“If you look across the state, Wyoming is the best in the nation at reducing the achievement gap,” he said. “We’re trying to bring our students who are below proficiency up to proficiency.

“That doesn’t mean we don’t focus on the students at the top, because we want all of our students to grow,” said Mitchell, who until last month was superintendent of Park County School District No. 1. “But a large part of the state’s [school] funding model is money that’s earmarked for students who are not proficient at grade level. So the NAEP results illustrate that the funding model Wyoming is using is doing what it’s supposed to do.”

“Teachers need to be able to afford a house where they work.”

The data show Wyoming’s schools have succeeded with the funding they’ve been allotted by the Legislature. But the state faces a massive budget shortfall in education resulting from busted mineral revenues—the newest estimate is a $250 million annual deficit, even after $55 million in cuts—and lawmakers seem to lack the political will to create new revenues to replace them.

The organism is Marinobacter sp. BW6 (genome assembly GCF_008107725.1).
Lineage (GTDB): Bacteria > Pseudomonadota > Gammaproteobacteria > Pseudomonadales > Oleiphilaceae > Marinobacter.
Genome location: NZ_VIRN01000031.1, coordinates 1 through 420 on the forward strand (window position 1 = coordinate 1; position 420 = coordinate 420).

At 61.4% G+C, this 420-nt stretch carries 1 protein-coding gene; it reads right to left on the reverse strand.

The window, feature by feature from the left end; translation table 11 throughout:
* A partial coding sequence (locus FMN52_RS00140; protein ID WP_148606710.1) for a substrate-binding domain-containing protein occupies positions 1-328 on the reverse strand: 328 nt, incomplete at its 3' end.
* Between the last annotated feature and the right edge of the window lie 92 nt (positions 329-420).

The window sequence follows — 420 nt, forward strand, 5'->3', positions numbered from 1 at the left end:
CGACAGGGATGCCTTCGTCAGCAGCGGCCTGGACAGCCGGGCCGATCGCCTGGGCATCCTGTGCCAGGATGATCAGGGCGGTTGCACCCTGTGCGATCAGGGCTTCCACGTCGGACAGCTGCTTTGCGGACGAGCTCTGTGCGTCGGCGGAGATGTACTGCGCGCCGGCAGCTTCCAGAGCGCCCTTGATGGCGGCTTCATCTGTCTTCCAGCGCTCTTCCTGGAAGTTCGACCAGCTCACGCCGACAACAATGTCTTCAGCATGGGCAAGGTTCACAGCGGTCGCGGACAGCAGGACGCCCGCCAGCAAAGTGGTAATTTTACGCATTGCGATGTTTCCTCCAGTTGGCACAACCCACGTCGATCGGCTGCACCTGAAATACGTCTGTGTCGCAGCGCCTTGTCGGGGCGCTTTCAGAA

If the Legislature cuts public school funding further, will Wyoming maintain the smallest achievement gap in the United States?  Will poorer students be able to keep up academically with those who have more financial resources if teacher staffs shrink, teacher aide positions are cut, and there is less money available in each district for computers and other vital learning resources?